For the newly-formed Community Safety Advisory Commission, Columbus Mayor Andrew Ginther drew members from all corners of the city.
“This group includes community leaders, former and current safety officers, frontline social service providers, faith leaders and academics,” Ginther says. “They live in neighborhoods across our great city and just as importantly serve more communities in their volunteer and professional lives.”
The commission will conduct a review of Columbus Police recruitment and training policies, with the ultimate goal of suggesting departmental reforms. Ginther appointed 17 people—six more than he originally planned. In total, 132 people applied.
Janet Jackson, the retired president of United Way of Central Ohio and former city attorney, will lead the commission. She says they'll also work on Ginther's plan to double the number of minority police officers in the next decade.
“Each commissioner brings a unique perspective to the commission," Jackson says. "A mentor to New Americans, a lifelong social worker, current and former safety officers and community leaders and activists."
The full list of commissioners includes:
- Janet Jackson, retired CEO of United Way of Central Ohio
- Brooke Burns, Office of the Ohio Public Defender
- Emily Buster, Ethiopian Tewahedo Social Services
- LaShaun Carter, Franklin County Children Services
- Tammy Fournier-Alsaada, Ohio Organizing Collaborative
- Dr. Chenelle Jones, Franklin University
- Dr. Vlad Kogan, The Ohio State University
- Matthew McCrystal, State of Ohio Department of Public Safety, Emergency Management Agency
- Ellen Moore Griffin, Community Crime Patrol
- Andrea Morbitzer, Nationwide Children's Hospital
- Pastor Jason Ridley, Allegheny West Conference of Seventh-Day Adventist
- Traci Shaw, Columbus Division of Police
- Erin Synk, LNE Group
- Oleatha Waugh, Columbus Urban League
- Mary Wehrle, Jewish Family Services
- Tiffany White, Progressive Insurance Companies
- Reginald Wilkinson, Connecting the Dots, LLCsioners
Columbus Police Chief Kim Jacobs will not serve on the commission, but she’s looking forward to it as a way to improve community relations and hopes to be involved somehow.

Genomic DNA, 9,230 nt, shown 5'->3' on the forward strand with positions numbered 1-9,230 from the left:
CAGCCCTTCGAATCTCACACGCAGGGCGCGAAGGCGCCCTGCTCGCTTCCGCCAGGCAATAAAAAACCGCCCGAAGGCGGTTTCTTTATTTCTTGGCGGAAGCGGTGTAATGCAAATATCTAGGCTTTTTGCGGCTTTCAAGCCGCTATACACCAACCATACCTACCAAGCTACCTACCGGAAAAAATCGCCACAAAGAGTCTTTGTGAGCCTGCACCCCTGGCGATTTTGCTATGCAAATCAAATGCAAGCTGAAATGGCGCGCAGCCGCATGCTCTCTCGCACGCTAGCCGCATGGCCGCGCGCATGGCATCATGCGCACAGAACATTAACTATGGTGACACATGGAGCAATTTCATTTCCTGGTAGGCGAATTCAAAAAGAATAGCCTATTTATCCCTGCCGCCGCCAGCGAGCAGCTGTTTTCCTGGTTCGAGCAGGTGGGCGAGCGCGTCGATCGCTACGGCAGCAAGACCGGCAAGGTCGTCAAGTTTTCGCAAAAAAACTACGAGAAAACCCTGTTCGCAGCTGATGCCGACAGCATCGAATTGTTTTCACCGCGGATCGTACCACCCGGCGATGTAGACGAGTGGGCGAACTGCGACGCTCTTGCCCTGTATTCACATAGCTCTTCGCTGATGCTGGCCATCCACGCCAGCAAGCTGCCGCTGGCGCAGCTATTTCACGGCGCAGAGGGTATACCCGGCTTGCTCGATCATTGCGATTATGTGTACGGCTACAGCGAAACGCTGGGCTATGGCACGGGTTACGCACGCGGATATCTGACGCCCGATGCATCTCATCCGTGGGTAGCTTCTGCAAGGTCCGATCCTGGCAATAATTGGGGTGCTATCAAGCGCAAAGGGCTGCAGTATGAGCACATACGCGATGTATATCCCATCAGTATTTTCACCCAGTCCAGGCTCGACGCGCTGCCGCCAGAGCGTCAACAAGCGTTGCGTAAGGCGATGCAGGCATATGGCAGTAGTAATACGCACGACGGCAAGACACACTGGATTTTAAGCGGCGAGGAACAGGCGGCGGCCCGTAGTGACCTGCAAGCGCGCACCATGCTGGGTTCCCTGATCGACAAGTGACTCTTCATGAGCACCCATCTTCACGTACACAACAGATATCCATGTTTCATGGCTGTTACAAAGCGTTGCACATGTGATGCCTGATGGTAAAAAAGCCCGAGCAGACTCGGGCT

“I think Janet Jackson is gonna control what goes on at the meetings. So I would assume she would like me to address them at some point in time, but that hasn’t been worked out,” Jacobs says. “I think Janet needs to decide how she wants to involve all of us—if it’s me, if it’s more of my staff.”
Jacobs—who played no part in selecting the members—says as commissioners learn more about policing, they may widen their scope. She says there’s an education gap.
“If you don’t understand how the law works in case law that’s been ruled on, it may be difficult for them to make recommendations about the use of force,” Jacobs says. “So they’ll have to get informed, if they’re not already, on what is legal.”
Tammy Fournier Alsaada, lead organizer of the People’s Justice Project, regularly calls for police reform in the city. She says she’s surprised she was selected for the commission.
“I didn’t think they would pick someone who’s pushing back so aggressively about the leadership here in this city," Alsaada says.
She’s hopeful that the commission will discuss issues important to the black people for whom she advocates.
“There has to be a way for a community that’s policed the most in our city, and I’ve said this again and again, to weigh in on how we’re policed, and we have to get to a place where we are willing to acknowledge that the black community is policed more aggressively than other communities,” Alsaada says.
The commission’s first meeting will be next month. In a couple of weeks, the city plans to hire an independent consultant to help the commission with its work.
Over the coming weeks, the Safety Commission will announce public meeting dates and opportunities for the public to join in in its work.